In relation to this FactCheck on Australia’s foreign aid spending, the Reverend Tim Costello, chief advocate of World Vision Australia, said (questions from The Conversation are in bold):
Could you please provide a source to support the statement that aid was at its highest under Menzies, at 0.5%?
The source is the OECD and the data is presented graphically on their website.
If anything I perhaps understated the case because aid was actually a bit higher than 0.5% in the 1960s.
Aid first went over 0.5% in 1963, dipped slightly in 1964, then went over 0.5% again from 1965 and every subsequent year into the 1970s. In 1967 and again in 1970 it hit 0.62%.
The highest single year was 1975 at 0.65% but the highest decade taken as an average was the 1960s under Menzies.
Could you please clarify you meant 0.5% of national income?
Regarding national income we are talking about GNI per capita.
The World Bank use a way of calculating GNI called the Atlas method that adjusts the raw figure to take account of the two main distorting factors, i.e., fluctuating exchange rates and inflation.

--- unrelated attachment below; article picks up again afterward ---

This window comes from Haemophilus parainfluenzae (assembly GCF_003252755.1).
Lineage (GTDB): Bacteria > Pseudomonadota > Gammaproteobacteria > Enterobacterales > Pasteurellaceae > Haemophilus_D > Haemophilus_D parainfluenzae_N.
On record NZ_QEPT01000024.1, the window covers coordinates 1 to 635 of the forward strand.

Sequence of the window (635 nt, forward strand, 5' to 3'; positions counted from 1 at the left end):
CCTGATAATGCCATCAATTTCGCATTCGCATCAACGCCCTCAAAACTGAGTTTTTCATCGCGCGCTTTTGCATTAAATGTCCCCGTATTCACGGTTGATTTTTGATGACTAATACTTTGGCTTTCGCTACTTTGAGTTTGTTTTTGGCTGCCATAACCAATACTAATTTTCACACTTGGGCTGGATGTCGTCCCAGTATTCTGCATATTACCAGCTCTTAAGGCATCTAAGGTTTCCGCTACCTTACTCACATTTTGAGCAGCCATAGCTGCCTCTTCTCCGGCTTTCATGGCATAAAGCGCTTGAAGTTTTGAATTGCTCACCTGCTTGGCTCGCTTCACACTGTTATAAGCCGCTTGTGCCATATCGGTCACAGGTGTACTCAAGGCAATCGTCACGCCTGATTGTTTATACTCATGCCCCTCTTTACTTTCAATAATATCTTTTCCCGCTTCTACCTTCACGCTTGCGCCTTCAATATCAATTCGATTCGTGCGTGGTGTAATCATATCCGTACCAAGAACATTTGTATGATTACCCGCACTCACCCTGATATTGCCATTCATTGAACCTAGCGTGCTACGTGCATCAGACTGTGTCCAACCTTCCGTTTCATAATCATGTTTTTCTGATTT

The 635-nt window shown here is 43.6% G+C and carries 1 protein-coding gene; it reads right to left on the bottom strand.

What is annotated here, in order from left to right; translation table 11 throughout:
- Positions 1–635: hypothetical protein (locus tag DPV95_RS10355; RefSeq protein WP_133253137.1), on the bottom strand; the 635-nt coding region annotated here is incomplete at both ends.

This is what they use to classify countries by income levels and it is generally used by UN agencies and the OECD to determine or describe funding levels.
Is there any other comment you would like us to include in the article?
The 0.7% goal was only adopted by all UN members in 2001 but it was proposed in 1969 or 1970 by the former Canadian PM Mike Pearson - he was chair of the Commission on International Development set up by the World Bank. The original idea was 1% being 0.7% in government aid and a further 0.3% from private.
Australia’s contribution to the Colombo Plan was a major commitment but not the only thing that pushed aid up in the 60s/70s. Two others were civil aid to South Vietnam and a proportionally bigger commitment to PNG ahead of independence.
Interestingly the graph shows that the Whitlam, Fraser, Hawke and Howard governments all cut aid on taking office but later realised their error and changed direction.
Authors: Sunanda Creagh, Editor, The Conversation